• Nnenna

Prioritising Products in a Portfolio

I thought to take a break from releasing Business Analysis materials, and write something in favour of Product Management. A caveat: Although Prioritisation is handled by a Product Manager, a Business Analyst will be needed to work their magic and provide insight into what problem the product may try to solve. So if you are a BA, read on, as this allows you to understand the role you can play in Product Management.


The aim of this article is to show you how I prioritise products in a portfolio, as a Product Manager, which I have illustrated below.



Let's begin with some definitions:


Product Management

This is a method that forces a business to provide services that their consumers actually want, rather than make the consumers want services that the business provides (confused? read it again). This form of management offers the consumers a baseline service, which in turn allows the consumers to morph the baseline into what they ACTUALLY want. Think of a chameleon and it’s adaptability; that's product management.


The benefit of working this way is that you make a Product (or service) that keeps being wanted, so it "never" dies. This is different to Project Management because, projects are bound by time constraints (due to the need to calculate the cost of a project upfront) and hence, quite inflexible when it needs to meet ever changing consumer needs.


Product

This is an item that provides a service. My Uber app allows me to book a cab at my convenience. My Krispy Creme donut comforts me yumm-ily. My walking app tells me when I've shed the weight from that donut! So a product could be as small as a pen, or as big as being the president of America-- but the focus is on the service that it is providing.

Portfolio

This is the placeholder for all similar products. If you sell different colours of pens and you sell coffee, all the pens will go into one portfolio, while the coffee trade will have its own portfolio. Separating products allow you to focus and measure these products equally-- apples against apples, rather than apples against oranges.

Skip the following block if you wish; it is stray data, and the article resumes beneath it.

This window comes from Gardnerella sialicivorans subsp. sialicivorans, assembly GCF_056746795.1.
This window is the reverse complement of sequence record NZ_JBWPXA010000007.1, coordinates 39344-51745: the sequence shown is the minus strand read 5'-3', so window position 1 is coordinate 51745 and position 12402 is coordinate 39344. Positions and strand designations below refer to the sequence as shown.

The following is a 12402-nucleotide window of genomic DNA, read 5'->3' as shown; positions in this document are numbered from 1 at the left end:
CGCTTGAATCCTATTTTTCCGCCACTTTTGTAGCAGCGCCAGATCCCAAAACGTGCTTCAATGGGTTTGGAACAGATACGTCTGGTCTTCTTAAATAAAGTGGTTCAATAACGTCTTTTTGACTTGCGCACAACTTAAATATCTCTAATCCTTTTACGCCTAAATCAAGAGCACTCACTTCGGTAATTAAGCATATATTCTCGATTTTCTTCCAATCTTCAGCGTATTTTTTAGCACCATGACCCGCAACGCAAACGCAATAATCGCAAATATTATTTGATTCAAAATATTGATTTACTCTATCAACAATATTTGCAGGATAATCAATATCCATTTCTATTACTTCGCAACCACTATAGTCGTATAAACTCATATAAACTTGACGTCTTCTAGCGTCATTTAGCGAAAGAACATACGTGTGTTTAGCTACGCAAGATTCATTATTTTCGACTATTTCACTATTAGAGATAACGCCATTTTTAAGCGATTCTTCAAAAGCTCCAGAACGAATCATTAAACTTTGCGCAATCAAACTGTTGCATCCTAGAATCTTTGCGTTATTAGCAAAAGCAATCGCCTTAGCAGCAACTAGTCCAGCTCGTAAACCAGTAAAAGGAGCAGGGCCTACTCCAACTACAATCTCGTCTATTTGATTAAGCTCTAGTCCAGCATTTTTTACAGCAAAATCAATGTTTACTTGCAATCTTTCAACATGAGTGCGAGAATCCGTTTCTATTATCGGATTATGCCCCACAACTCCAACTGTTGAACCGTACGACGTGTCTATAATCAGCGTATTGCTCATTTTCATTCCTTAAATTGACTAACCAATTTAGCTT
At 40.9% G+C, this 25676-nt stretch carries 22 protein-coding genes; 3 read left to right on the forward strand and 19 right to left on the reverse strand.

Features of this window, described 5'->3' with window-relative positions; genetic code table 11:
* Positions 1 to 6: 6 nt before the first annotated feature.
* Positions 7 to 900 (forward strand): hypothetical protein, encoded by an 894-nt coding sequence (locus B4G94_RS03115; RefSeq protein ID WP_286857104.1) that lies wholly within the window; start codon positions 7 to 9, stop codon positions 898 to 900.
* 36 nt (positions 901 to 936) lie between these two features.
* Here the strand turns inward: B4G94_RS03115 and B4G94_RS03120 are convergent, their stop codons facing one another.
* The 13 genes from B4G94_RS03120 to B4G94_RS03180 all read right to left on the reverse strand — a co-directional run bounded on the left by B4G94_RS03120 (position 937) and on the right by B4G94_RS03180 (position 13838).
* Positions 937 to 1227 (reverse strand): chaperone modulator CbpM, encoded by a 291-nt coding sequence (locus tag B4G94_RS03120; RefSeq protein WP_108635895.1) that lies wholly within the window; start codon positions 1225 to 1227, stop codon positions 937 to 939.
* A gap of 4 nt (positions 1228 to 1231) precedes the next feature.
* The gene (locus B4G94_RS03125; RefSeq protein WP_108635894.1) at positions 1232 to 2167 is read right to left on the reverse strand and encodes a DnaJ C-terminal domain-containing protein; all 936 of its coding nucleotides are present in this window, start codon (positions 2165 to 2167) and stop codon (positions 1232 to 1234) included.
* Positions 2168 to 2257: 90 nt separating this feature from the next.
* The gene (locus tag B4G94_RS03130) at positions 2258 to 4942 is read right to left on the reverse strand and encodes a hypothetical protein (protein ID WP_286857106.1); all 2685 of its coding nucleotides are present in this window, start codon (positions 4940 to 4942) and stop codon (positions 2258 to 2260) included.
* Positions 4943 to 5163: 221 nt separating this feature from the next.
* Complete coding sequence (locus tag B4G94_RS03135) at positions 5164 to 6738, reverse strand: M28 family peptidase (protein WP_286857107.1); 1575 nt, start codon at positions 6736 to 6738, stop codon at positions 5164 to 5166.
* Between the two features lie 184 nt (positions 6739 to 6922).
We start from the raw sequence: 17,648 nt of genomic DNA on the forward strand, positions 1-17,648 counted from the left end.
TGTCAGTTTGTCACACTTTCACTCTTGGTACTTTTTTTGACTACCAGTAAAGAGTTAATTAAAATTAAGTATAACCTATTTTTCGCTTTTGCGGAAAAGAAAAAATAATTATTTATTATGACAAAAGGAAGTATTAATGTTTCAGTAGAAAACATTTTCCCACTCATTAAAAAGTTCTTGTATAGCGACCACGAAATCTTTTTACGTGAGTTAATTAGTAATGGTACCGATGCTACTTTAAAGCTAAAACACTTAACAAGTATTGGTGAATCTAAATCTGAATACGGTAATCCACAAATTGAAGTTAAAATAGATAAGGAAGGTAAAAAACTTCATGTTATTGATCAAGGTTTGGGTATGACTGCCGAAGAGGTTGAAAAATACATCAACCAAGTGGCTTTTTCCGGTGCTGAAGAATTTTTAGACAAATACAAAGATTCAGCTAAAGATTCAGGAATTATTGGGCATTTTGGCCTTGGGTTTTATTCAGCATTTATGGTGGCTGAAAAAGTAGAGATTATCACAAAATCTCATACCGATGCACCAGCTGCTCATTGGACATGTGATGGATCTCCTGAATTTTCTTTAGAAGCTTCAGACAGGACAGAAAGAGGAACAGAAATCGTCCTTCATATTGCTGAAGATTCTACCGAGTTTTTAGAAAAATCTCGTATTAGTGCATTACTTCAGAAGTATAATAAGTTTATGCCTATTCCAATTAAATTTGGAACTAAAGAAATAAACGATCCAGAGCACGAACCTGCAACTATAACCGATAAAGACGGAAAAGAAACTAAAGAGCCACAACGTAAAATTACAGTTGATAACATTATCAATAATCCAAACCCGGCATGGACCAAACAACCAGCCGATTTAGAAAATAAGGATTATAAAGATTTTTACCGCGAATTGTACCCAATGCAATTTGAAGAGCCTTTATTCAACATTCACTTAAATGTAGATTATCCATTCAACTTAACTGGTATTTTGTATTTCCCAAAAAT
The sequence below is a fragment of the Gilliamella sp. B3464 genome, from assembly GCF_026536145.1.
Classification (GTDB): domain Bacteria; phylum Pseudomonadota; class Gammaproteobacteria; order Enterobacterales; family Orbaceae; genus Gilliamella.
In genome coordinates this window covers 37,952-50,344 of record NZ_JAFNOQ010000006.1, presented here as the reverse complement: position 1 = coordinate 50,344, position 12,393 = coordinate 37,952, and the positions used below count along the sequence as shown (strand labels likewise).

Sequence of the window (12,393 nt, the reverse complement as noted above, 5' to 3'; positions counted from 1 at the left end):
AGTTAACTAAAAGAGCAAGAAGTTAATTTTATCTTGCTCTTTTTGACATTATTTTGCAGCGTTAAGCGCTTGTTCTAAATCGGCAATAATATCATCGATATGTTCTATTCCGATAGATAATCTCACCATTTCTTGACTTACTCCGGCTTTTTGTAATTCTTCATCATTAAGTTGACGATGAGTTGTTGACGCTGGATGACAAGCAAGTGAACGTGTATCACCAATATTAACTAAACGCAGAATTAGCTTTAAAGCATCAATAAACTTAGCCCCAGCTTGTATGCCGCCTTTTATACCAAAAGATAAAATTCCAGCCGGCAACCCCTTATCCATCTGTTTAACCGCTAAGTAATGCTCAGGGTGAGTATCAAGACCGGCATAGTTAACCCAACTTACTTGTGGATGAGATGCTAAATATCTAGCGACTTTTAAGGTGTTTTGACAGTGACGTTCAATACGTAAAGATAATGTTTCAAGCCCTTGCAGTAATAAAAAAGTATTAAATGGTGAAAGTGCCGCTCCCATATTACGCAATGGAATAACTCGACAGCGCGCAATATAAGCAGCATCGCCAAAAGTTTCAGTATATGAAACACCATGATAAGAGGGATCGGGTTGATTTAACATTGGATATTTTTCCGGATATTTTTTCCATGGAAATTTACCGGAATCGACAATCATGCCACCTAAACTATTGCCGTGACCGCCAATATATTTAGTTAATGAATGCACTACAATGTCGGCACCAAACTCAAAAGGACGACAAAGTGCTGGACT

Prioritisation

This is a method of arranging all the apples in your portfolio according to what you believe (after some research, astrological reading or voodoo-- whatever your preference) is the most needed by the consumers.

Product Manager

Similar to being the CEO of a company, a Product manager is the CEO of the Product. They deliberate with investors (stakeholders), think up ways to measure the success of a product, keep their eye out on what might negatively (even positively) affect the product, protect and sell the idea of the product, employ a team to build and manage the product. They are leaders.


Business Analyst

The donkey.

Haha! I mean they help to realise the- sometimes overly ambitious and crazy- dreams of the Product Manager. They also negotiate with the PM to ensure that those dreams don't kill the business... I mean, it is easy for the PM to want to offer all the consumers free flight tickets, but who is going to pay for the jet fuel? It is so annoying how the PMs think they love the consumers more than BAs do-- ok, maybe they do. Unfortunately, as BAs, we have to put the Business first (the BCS states, "...align to the business needs and objectives"). Someone has to care about the business you know! Ok, rant over.


Consumers

As the name implies. They are the source of truth - THE ONLY SOURCE! - unless you aren't practising Product Management. But we won't know what they actually want, until we give them something to play with (or something to hate)- this is why MVPs and quick releases are synonymous with PM.